I find the warpriest to be easily competitive with all those builds, even if it doesn't duplicate them. Much like trying to run a rogue as a fighter will get you in trouble, trying to run a warpriest as a cleric won't let you take advantage of their several unique class features. When you do find a build and set of tactics that uses them well, the class does great.
I actually don't have any problems with the action economy. For example, while I have multiple options for swift actions, there's no requirement I do them all at once. With a good weapon and great armor, I don't need to worry about defensive spells unless things seem pretty serious, so those rarely go up on the first round.
Thanks for the insight, Owen!
My pleasure. It's not often people actually care if I talk about my character. :)
Curious, since my PDF is still tantalizingly out of reach, does the Greater Weapon of the Chosen affect the roll for the crit confirmation, too? That is, does the character roll twice to confirm?
While it doesn't call it out the answer to that specifically, and I'm a developer here at Paizo rather than a designer, my ruling would be that you don't roll twice for a critical confirmation roll. A confirmation roll gains all the same bonuses as the initial attack roll, but a bonus has a specific meaning in Pathfinder. This is a special power, rather than a numerical bonus.
And as it is, it's REALLY good. It increases your chance to threaten (because you have two dice that might roll in your threat range) in a way that actually stacks with keen (which you can add with sacred weapon if you want) or Improved critical (which you can take with your 9th level bonus feat, despite only having a base attack of +6 at that point).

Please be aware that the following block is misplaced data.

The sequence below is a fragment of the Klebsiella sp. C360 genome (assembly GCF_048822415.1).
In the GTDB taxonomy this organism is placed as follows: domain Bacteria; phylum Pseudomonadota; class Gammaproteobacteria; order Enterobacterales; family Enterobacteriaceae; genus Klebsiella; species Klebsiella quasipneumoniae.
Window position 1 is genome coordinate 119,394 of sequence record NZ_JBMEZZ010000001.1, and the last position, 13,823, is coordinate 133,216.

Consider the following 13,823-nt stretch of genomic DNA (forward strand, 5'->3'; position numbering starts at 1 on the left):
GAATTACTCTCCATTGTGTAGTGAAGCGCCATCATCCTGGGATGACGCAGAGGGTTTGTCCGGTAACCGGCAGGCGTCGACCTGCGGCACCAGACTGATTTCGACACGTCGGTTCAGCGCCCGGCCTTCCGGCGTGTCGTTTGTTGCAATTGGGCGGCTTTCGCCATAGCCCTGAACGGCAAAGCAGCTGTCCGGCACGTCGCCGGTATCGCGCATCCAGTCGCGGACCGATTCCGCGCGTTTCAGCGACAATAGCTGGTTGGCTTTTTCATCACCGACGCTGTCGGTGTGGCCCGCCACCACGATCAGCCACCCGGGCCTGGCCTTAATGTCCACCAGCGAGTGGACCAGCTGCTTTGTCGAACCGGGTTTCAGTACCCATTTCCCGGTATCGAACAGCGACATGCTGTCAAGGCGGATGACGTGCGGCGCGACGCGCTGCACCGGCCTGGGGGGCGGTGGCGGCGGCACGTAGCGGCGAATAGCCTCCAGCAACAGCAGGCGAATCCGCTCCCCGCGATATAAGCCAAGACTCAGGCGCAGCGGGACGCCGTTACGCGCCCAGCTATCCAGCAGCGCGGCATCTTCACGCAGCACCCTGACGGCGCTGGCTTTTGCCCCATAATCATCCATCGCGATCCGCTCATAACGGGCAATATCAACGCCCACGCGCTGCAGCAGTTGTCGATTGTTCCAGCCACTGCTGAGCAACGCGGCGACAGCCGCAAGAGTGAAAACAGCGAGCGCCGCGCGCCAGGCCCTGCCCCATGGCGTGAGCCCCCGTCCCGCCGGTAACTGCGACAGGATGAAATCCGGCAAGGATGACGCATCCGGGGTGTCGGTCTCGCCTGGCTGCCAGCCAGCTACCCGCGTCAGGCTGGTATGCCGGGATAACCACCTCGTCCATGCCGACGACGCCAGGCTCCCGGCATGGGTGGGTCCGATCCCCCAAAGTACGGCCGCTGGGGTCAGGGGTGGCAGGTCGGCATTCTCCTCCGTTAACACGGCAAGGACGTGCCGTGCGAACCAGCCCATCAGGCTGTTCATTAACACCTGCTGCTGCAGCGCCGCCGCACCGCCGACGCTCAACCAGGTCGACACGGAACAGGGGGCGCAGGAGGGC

Luckily you have to take 2 lesser versions of the feat first (although they'll let you reroll miss chances for targets with concealment (they take a swift action to activate, but you can just not activate them if a target doesn't have concealment, and Great WotC does NOT require any activation action), AND Weapon Focus (which you get as a bonus with warpriest). But as I mentioned, you can do that by 3rd if you play a human warpriest.
So far I have very much enjoyed by final-version war priest, which I have been playing since April (advantage of working here). I've noticed a few things in-play.
Liz Courts wrote:
It's hardly an "us vs. them" mentality that drives my decisions for Paizo.com, it's a "how can I focus this so that this is appealing to our customers so that they will make their purchase on our site." Even if you don't make your final purchase on our site, you will know about the product, and again, a healthy game industry is good for everybody.
This by the way is one of the things that makes Liz awesome.And one of the ways Liz helps make Paizo awesome.